Many women in their fifties, sixties and older wish for a teacher or guide, look for a model or mirror to explain a dissonance and a yearning in their lives. Some grew up with wounded mothers who were lost in the limitations of their era, wounds that many daughters continue to carry but do not understand. In their formative years the daughters collected new wounds from well-intentioned mothers who wanted their children to be accepted in the societal structure at the time, from teachers and religious leaders who had their own agenda. Now there are countless women entering and in their elder years who live as less than their whole selves. Their spontaneity and intuition, imagination and creativity, passion and power are hidden deep, beyond their reach.
Crones in Training is not group therapy, but it is therapeutic. The Crones gather together in sacred space. They create ritual through symbolic action, use photographs and song, connect with earth and nature. They recall the old stories that burden and diminish, old wounds that rule their lives. In the process, they discover that recognition is a portal for release.
Releasing the Old Story
The Crone sisters support each other as courage is gathered, strength found and vulnerability embraced rather than shunned. Connection with the mental, emotional, physical and spiritual bodies grow as personal yet parallel stories are recalled and shared. The human story of fear and shame, lack of self worth, self-judgment and scarcity, to name a few, are released in the community of others, witnessed with respect.
The process of identifying the old story brings other extraordinary gifts. There is a remembering of a greater self, the authentic self that was present before the wounds pierced the skin and nestled in, made a home in mind and body. There also is a recognition that the wounds were held to assure survival through every youngster's need for acceptance from the adults that surrounded them. The Crones understand there is no need to feel guilt or blame or shame. Quite the opposite, for this is a new era. The old paradigm is dying and a new one is being birthed.
Reclaiming what Sustains
Crones in Training offers support in a community of kindred spirits to be serious, silly and spiritual. Without "shoulds" about thoughts or emotions, there is encouragement to embrace a new learning curve, explore how to be more authentic with less self-judgment, more confidence and self-trust. As the Crones free themselves from the past, there is a realization that they do not need to "figure out" anything and there is no need to "do it all" or "do it" alone.
Excitement grows as the spaces emptied from release fill with the magnificence of true essence. Reclaiming the authentic self includes identifying gifts to be shared and purpose to be fulfilled. These are honored and declared in the ninth circle as a rite of passage. In the final, tenth circle, the community meets to connect as Crones in Action.
Crones in Action
As Crones heal the past and carry their gifts into the present, their healing energy spirals out to ignite healing in others. Crones in Training is a symbol of all the great and small transitions that are part of being human.
Margaret summed up her experience: "With the process, shared intention and love in this circle (my personal philosopher's stone), the 'failure' and 'mess' have begun to alchemically transform into wisdom, acceptance and knowing. Lead is gradually turning into gold!" Dawn named the gifts she embraced: "I have received and reclaimed my giving heart, my integrity, my ability to listen, my loyalty, and my leadership. I am a powerful, fierce woman and can carry that gently into the world."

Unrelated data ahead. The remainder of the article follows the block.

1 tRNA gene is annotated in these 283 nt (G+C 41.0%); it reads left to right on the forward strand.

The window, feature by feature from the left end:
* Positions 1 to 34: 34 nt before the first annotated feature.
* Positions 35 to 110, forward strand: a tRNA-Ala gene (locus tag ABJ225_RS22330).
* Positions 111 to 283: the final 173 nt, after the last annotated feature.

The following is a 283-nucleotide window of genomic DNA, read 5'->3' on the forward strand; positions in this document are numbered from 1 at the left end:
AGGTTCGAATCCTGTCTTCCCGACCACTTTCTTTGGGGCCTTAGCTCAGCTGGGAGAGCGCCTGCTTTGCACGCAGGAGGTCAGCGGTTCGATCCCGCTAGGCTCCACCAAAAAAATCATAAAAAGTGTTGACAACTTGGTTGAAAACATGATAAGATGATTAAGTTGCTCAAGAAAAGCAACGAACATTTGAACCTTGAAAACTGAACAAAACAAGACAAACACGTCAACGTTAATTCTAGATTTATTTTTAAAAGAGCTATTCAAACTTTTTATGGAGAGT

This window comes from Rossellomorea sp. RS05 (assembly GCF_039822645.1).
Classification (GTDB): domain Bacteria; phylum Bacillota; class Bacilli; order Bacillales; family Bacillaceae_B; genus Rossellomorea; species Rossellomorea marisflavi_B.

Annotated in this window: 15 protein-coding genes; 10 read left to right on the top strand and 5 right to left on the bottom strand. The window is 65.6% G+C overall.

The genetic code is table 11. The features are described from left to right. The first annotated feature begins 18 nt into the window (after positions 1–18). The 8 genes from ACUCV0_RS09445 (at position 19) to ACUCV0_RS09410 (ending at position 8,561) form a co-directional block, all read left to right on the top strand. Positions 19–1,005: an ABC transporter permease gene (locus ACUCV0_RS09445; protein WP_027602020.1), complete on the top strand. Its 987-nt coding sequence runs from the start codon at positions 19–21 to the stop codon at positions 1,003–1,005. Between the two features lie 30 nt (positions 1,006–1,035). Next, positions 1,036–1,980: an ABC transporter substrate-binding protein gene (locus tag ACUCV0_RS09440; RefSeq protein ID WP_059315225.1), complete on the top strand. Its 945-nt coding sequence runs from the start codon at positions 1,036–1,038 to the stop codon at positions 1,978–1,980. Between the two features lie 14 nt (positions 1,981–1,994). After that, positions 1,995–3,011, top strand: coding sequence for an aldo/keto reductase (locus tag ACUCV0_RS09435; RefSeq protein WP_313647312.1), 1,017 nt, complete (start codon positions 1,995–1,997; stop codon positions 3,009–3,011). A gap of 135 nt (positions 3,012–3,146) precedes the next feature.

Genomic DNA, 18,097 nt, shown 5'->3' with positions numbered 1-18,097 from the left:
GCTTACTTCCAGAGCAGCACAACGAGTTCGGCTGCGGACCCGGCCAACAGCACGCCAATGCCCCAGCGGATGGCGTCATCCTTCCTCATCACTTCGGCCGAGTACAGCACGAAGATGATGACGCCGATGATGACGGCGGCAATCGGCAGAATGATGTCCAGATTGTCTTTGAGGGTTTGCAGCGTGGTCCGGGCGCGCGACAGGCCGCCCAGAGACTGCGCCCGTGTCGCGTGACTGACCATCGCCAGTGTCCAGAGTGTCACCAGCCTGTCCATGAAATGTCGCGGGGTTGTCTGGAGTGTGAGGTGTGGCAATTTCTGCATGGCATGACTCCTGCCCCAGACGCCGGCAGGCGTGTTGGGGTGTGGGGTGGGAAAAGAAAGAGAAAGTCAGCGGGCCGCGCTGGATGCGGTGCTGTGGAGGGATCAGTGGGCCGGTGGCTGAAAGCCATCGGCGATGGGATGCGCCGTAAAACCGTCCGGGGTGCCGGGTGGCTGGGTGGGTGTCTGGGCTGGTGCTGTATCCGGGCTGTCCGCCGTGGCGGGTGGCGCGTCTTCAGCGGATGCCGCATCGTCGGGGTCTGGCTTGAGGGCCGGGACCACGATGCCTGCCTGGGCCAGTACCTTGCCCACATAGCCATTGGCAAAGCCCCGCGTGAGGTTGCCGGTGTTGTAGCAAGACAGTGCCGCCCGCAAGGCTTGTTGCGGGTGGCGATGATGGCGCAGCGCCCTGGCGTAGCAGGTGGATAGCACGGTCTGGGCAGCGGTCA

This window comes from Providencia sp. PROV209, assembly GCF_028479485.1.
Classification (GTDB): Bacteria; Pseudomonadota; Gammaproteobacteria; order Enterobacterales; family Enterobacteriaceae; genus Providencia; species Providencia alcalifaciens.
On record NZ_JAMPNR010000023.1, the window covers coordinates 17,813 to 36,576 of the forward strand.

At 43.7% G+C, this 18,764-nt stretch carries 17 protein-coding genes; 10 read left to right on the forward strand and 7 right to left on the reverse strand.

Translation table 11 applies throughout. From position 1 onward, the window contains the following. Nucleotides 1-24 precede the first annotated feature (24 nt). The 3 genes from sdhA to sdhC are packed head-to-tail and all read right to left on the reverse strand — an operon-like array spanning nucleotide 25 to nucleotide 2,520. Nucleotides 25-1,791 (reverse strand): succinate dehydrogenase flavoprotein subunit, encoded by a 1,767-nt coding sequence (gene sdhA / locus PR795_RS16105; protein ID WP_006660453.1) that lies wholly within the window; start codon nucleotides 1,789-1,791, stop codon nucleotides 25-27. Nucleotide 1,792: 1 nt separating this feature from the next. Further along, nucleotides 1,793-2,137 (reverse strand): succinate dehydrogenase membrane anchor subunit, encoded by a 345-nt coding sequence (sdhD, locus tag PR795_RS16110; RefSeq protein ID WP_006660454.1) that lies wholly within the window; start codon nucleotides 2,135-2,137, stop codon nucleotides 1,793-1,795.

The Spirit of Crone is rising.
Connecting the Dots
with Jan & Marystella
This article first appeared in The Upbeat Times, April 2005
you have a desire to change something about your self - to
eliminate an old behavior, reduce the effects of stress, reconnect
with your spiritual practice - Spring is a great guide. Spring
is the season of excitement. Spring awakens a natural desire
to burst out of the restraints of Winter and into the spontaneous
blooming of new growth.
Spring is a great guide for change because she doesn't work
at being rational or exercising will power. She's a model
of playfulness and spontaneity. Her specialty is birth and
renewal. Her children know how to dance with the wind, soak
up the rain and lean into the sun. They celebrate every moment.
cycle for reflection has passed. This is the season for action,
and taking action to create change is easier than you think.
Underline the word "think!"
that you're reading these words in The Upbeat Times.
There's "no bad news" and that feels good. Triple
underline the words "feels good." Human emotions
affect attitude, behavior and physical functioning. "Upbeat"
emotions create "upbeat" responses.
people claim they would like to improve or change something
in their lives, but are discouraged from taking action by
their belief systems. For example, a common belief is that
making a change takes extraordinary will power. Another belief
is that change requires giving something up.
our Hypnosis and Self Hypnosis classes we explain how to easily
dispel these types of beliefs. Basically, will power is a
process of using thoughts to force a change, which creates
resistance. When focus shifts from mental commands to feelings
of positive emotions, the resistance subsides. The effect
is similar when thoughts about giving up this or that are
redirected into feeling the excitement of being that which
is desired. Beliefs can block change. Positive feelings invite
the Five Steps to Freedom process we developed for our Hypnosis
courses, there are three simple concepts that can be practiced
to initiate change:
Choose a change that you truly desire.
2. Allow yourself to relax by imagining yourself in a safe,
comfortable, pleasant place.
3. Once relaxed, see yourself in the changed state and,
using present tense language, talk to yourself with word
choices that express all the wonderful, positive feelings
connected with the new you.
Does such a simple approach really work? Milton Erickson,
one of the founders of hypnosis, was struck down with polio
at age 17. He literally talked to the muscles and neurons
and tendons in his legs, acknowledging their health and vitality.
In every moment he saw himself walking easily, effortlessly
and with great joy. He did this for hours, every day, for
over a year. Ultimately, the physiological components rerouted
themselves. With new pathways in place, Erickson did indeed
walk again. At age 57 he was struck down with polio a second
yes, he was successful in reversing it.
you feel inspired, remember that Spring is a great guide for
growing new and positive pathways. Just follow the excitement
of what you desire.